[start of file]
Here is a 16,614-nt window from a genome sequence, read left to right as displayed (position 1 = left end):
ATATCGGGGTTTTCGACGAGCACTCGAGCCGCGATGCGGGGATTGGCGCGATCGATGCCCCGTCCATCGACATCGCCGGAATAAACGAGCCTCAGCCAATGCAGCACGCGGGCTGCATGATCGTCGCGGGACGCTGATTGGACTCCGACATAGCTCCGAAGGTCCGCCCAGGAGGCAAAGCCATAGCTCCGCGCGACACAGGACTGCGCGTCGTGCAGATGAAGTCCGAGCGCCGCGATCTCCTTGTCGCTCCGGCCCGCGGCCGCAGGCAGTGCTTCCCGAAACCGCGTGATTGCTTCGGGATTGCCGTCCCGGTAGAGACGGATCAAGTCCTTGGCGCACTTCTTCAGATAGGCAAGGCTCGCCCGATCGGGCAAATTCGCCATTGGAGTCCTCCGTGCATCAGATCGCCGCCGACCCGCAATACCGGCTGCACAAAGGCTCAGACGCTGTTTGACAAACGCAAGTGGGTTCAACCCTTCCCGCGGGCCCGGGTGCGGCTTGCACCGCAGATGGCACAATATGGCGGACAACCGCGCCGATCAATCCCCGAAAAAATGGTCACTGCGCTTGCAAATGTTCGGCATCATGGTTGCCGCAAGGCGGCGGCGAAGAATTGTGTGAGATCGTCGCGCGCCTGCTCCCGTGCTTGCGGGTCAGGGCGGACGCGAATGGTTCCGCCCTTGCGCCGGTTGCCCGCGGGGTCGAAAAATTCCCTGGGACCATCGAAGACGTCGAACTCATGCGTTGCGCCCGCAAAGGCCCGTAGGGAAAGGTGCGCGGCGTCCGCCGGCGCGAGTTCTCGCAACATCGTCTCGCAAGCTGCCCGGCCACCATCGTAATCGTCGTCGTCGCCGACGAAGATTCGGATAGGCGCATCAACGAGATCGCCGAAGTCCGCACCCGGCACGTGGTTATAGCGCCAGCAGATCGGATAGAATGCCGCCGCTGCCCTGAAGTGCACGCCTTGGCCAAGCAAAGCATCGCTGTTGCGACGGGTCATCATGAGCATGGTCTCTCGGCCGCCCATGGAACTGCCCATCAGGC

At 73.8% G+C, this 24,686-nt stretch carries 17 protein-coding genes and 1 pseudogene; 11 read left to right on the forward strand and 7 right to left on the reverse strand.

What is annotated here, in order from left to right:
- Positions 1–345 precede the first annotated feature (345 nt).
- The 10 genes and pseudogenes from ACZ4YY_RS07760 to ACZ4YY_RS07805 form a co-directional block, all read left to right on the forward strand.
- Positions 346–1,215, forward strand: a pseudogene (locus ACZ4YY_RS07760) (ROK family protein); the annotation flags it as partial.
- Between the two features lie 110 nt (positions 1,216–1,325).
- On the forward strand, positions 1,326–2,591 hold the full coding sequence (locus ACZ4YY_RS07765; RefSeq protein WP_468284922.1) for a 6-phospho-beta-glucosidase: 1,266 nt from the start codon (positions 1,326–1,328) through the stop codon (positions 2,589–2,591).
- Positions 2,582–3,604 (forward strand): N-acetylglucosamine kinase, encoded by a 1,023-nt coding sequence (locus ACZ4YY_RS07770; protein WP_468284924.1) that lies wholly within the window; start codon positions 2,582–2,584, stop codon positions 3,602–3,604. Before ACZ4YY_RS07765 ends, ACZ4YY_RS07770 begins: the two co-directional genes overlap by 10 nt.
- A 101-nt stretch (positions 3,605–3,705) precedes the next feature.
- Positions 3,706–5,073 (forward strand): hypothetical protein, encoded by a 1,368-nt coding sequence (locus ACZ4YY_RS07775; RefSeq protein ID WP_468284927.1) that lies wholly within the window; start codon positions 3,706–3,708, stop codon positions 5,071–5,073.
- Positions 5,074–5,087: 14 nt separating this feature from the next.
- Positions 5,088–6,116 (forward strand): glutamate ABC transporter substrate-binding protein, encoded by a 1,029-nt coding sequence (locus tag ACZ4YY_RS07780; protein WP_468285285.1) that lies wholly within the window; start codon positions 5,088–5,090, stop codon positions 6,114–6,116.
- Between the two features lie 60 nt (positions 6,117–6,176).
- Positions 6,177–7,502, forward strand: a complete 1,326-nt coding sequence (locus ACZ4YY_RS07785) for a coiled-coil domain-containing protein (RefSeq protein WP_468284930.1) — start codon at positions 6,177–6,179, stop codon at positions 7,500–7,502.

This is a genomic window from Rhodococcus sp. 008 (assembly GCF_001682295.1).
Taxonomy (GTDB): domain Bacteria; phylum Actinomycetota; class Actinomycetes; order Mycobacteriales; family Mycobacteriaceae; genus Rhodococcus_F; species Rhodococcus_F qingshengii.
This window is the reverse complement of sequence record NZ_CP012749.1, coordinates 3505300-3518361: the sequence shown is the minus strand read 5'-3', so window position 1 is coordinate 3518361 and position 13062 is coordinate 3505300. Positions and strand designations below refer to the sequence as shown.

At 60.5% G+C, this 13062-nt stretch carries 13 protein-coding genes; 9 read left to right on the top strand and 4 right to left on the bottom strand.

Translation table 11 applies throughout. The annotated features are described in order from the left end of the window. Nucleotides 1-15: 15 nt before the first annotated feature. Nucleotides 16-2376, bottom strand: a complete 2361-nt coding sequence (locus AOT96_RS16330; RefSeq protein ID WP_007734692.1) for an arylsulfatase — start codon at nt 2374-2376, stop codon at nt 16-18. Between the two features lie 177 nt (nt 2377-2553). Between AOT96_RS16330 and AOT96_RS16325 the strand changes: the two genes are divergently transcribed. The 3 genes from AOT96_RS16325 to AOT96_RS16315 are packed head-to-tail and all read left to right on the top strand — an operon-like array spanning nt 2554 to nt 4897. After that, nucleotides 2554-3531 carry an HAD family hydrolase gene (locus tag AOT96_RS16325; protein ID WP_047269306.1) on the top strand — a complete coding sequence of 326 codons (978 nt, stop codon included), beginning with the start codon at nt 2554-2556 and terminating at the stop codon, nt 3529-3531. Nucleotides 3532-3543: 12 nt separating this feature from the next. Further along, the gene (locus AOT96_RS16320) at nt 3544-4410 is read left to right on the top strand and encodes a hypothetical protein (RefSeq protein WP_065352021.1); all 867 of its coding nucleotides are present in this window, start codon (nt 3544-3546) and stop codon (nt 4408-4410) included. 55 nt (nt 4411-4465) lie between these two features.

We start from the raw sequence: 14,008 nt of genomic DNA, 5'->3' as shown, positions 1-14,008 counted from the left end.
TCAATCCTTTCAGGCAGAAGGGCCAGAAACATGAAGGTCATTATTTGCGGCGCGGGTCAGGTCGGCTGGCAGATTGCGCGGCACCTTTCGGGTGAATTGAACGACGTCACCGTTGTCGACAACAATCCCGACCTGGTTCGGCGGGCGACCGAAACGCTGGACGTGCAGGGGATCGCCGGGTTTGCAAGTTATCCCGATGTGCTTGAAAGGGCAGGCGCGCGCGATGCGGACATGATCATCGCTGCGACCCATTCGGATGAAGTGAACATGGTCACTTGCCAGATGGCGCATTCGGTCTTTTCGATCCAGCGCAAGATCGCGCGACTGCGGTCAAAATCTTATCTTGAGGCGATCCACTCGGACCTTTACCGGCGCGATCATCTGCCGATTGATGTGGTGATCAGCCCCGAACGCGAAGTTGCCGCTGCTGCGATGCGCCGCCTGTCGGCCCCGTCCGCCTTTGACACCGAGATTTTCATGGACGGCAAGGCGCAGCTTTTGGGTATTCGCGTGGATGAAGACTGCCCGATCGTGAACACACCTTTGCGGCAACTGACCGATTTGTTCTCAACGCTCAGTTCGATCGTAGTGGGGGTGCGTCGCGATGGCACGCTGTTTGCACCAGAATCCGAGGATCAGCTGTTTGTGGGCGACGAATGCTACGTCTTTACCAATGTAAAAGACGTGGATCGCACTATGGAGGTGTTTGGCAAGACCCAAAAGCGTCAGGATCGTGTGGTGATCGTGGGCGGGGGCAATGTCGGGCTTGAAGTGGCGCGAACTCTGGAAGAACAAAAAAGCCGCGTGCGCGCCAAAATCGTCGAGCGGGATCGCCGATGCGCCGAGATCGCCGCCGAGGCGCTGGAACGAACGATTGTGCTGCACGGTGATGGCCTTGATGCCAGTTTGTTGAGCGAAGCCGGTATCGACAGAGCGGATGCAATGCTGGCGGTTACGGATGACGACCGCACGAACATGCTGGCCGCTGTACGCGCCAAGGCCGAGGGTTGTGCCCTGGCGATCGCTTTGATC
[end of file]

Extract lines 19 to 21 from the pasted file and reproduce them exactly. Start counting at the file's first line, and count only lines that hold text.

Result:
This window is the reverse complement of sequence record NZ_CP012749.1, coordinates 3505300-3518361: the sequence shown is the minus strand read 5'-3', so window position 1 is coordinate 3518361 and position 13062 is coordinate 3505300. Positions and strand designations below refer to the sequence as shown.

At 60.5% G+C, this 13062-nt stretch carries 13 protein-coding genes; 9 read left to right on the top strand and 4 right to left on the bottom strand.

Translation table 11 applies throughout. The annotated features are described in order from the left end of the window. Nucleotides 1-15: 15 nt before the first annotated feature. Nucleotides 16-2376, bottom strand: a complete 2361-nt coding sequence (locus AOT96_RS16330; RefSeq protein ID WP_007734692.1) for an arylsulfatase — start codon at nt 2374-2376, stop codon at nt 16-18. Between the two features lie 177 nt (nt 2377-2553). Between AOT96_RS16330 and AOT96_RS16325 the strand changes: the two genes are divergently transcribed. The 3 genes from AOT96_RS16325 to AOT96_RS16315 are packed head-to-tail and all read left to right on the top strand — an operon-like array spanning nt 2554 to nt 4897. After that, nucleotides 2554-3531 carry an HAD family hydrolase gene (locus tag AOT96_RS16325; protein ID WP_047269306.1) on the top strand — a complete coding sequence of 326 codons (978 nt, stop codon included), beginning with the start codon at nt 2554-2556 and terminating at the stop codon, nt 3529-3531. Nucleotides 3532-3543: 12 nt separating this feature from the next. Further along, the gene (locus AOT96_RS16320) at nt 3544-4410 is read left to right on the top strand and encodes a hypothetical protein (RefSeq protein WP_065352021.1); all 867 of its coding nucleotides are present in this window, start codon (nt 3544-3546) and stop codon (nt 4408-4410) included. 55 nt (nt 4411-4465) lie between these two features.